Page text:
A surge in coronavirus cases in Scotland has driven the UK’s total to its biggest rise in eight weeks – as new infections north of the border hit 123, its highest daily total in three months.
The Scottish total spiked by 73 per cent from yesterday’s total of 71, and experts have blamed an outbreak at the 2 Sisters meat processing plant in Coupar Angus.
In the UK, there were 1,288 new cases today, compared with 1,077 last Saturday.
Some 18 more people have died from the disease across all settings – including care homes, hospitals and the wider community – bring the UK’s total death toll to 41,423.
First Minister Nicola Sturgeon described the large number of cases as being ‘of concern’.
Today has brought the biggest rise in cases for a Saturday since June 20, when 1,295 people were diagnosed with Covid-19. On that day, 71 people died after testing positive.
Britain’s total caseload during the pandemic has hit 324,601.
Meanwhile, Scotland today recorded its highest daily rise in coronavirus cases in three months after 123 new diagnoses were reported – up from 71 yesterday.
Some 78 of those cases were reported in NHS Tayside – the biggest increase in a single health board.
The Coupar Angus food processing plant – which has been connected to a 68 case-spike – is covered by this area.
Ms Sturgeon said the rise must be seen in the context of the food plant’s coronavirus cluster.
Scotland reported no new deaths. Wales reported 34 new cases and one further deaths.
In other coronavirus developments in Britain:
After the dramatic increase in cases was revealed, Ms Sturgeon tweeted: ‘123 new positive Covid cases today is of course of concern.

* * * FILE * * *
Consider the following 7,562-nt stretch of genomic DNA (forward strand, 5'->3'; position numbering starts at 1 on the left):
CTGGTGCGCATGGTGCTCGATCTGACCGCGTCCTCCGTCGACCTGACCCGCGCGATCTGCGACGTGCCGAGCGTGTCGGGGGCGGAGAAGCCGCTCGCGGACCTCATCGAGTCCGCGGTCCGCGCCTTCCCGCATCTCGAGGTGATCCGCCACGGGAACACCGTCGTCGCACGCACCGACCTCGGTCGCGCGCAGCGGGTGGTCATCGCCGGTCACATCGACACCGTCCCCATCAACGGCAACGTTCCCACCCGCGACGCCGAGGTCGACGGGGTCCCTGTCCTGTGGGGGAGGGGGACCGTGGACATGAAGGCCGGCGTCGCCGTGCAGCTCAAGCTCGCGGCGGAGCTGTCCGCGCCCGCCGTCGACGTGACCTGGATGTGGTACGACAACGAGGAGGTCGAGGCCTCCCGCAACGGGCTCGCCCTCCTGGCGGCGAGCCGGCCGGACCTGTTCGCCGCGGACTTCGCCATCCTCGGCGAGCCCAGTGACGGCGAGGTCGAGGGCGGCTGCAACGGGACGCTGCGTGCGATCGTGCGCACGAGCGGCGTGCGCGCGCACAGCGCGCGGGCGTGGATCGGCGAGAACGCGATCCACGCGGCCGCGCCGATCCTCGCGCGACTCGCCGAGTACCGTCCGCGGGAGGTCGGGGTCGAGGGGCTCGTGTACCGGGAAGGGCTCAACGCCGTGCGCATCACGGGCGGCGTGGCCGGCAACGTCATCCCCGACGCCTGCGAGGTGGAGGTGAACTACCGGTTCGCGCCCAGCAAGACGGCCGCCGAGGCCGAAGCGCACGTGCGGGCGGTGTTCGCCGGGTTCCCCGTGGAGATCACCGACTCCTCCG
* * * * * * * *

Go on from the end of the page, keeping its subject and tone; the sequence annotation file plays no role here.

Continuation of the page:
‘However, it also needs some context – 78 of them are in Tayside where we’re dealing with the outbreak at the 2 Sisters food processing plant.
‘Important that all workers and household contacts follow advice to isolate.’
During the Scottish Government’s coronavirus briefing on Friday, the First Minster said the Coupar Angus food processing plant has been closed for two weeks following the outbreak.
She said: ‘I can confirm that as of now a total of 68 cases have now been identified as part of this outbreak – 59 people who work in the plant, and 9 of their contacts.
‘Two of these contacts have links to other food processing factories in Tayside. The Incident Management Team is now carrying out risk assessments at both of those sites.’
She said all workers at the plant were being asked to self-isolate along with their households for 14 days to curb any further spread of the virus.
It comes after a former chief scientific adviser warned that coronavirus will be present ‘forever’ and people are likely to need regular vaccinations against it.
Professor Sir Mark Walport, who is a member of the Government’s Scientific Advisory Group for Emergencies (Sage), said that, like flu, repeat inoculations will be required to control outbreaks – but Covid-19 will never be ‘eradicated by vaccination’ like smallpox was.
Meanwhile Austria, Switzerland, Croatia and Trinidad and Tobago have been added to the list of countries subject to quarantine restrictions in Scotland.
Switzerland remains on England’s travel corridor list – meaning anyone travelling to England from Switzerland will not have to isolate.
From 4am Saturday morning anyone returning to Scotland from those four countries will have to isolate for 14 days.
England has also enforced travel restrictions from Austria, Croatia and Trinidad and Tobago.
Portugal, however, has been removed from the international quarantine lists of both England and Scotland.
Sir Walport’s stark warning comes amid fears that the country could see a second national lockdown if it sees a rise in cases like Spain – a move the professor did not rule out entirely.